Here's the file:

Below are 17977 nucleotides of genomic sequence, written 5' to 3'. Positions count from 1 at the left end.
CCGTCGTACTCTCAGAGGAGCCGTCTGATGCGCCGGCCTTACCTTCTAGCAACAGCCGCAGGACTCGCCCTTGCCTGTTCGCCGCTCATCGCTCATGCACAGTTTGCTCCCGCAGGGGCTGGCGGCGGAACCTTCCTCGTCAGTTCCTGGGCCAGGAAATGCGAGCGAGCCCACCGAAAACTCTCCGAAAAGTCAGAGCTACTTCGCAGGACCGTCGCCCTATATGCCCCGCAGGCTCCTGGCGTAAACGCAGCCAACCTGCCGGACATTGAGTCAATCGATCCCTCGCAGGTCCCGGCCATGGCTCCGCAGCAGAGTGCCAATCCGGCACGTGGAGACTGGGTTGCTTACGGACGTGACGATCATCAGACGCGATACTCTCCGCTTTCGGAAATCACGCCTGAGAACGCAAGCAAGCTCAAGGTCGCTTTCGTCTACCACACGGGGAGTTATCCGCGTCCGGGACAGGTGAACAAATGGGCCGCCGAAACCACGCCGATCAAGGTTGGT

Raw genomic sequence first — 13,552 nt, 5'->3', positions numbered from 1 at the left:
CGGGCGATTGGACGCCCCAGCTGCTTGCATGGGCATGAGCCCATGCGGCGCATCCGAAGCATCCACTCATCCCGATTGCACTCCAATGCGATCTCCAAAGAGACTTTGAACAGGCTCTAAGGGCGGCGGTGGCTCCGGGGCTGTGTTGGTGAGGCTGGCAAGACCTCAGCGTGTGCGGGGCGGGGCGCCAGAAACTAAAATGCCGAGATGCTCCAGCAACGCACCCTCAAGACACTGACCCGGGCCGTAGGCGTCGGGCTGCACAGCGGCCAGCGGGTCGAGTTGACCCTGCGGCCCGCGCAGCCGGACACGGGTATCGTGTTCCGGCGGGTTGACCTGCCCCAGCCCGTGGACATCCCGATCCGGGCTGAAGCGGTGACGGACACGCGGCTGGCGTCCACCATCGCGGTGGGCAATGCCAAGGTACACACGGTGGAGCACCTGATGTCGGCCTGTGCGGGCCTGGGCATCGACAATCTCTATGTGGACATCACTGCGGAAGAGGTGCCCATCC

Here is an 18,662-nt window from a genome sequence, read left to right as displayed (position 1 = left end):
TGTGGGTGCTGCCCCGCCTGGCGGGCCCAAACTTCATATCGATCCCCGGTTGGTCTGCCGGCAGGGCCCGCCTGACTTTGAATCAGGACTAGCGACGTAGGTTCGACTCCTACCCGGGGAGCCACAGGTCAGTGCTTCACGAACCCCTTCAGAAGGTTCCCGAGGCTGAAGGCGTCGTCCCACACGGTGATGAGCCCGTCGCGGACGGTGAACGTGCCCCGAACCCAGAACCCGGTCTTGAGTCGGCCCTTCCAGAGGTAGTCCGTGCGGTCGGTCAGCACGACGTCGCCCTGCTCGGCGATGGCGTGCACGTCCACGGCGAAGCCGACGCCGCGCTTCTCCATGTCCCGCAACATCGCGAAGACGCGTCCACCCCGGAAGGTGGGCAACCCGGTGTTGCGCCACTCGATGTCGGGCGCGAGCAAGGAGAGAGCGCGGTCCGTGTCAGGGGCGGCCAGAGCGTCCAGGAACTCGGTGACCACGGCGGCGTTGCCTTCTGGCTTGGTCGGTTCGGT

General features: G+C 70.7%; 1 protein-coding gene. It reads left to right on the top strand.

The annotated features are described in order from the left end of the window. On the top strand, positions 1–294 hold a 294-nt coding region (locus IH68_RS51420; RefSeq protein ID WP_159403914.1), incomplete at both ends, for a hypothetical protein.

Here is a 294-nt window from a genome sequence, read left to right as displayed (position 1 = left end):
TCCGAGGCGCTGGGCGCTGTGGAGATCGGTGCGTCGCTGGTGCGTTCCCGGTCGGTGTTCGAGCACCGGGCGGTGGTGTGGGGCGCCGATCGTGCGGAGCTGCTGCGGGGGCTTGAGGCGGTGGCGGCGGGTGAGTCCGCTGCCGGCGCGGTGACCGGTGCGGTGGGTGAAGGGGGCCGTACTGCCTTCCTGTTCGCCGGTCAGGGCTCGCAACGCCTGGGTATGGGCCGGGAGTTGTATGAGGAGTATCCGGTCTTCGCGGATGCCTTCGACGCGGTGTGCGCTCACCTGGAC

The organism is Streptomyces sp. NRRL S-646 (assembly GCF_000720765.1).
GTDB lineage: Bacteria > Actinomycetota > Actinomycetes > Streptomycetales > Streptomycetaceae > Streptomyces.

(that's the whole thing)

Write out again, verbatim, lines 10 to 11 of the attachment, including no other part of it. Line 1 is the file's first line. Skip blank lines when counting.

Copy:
TCCGAGGCGCTGGGCGCTGTGGAGATCGGTGCGTCGCTGGTGCGTTCCCGGTCGGTGTTCGAGCACCGGGCGGTGGTGTGGGGCGCCGATCGTGCGGAGCTGCTGCGGGGGCTTGAGGCGGTGGCGGCGGGTGAGTCCGCTGCCGGCGCGGTGACCGGTGCGGTGGGTGAAGGGGGCCGTACTGCCTTCCTGTTCGCCGGTCAGGGCTCGCAACGCCTGGGTATGGGCCGGGAGTTGTATGAGGAGTATCCGGTCTTCGCGGATGCCTTCGACGCGGTGTGCGCTCACCTGGAC

The organism is Streptomyces sp. NRRL S-646 (assembly GCF_000720765.1).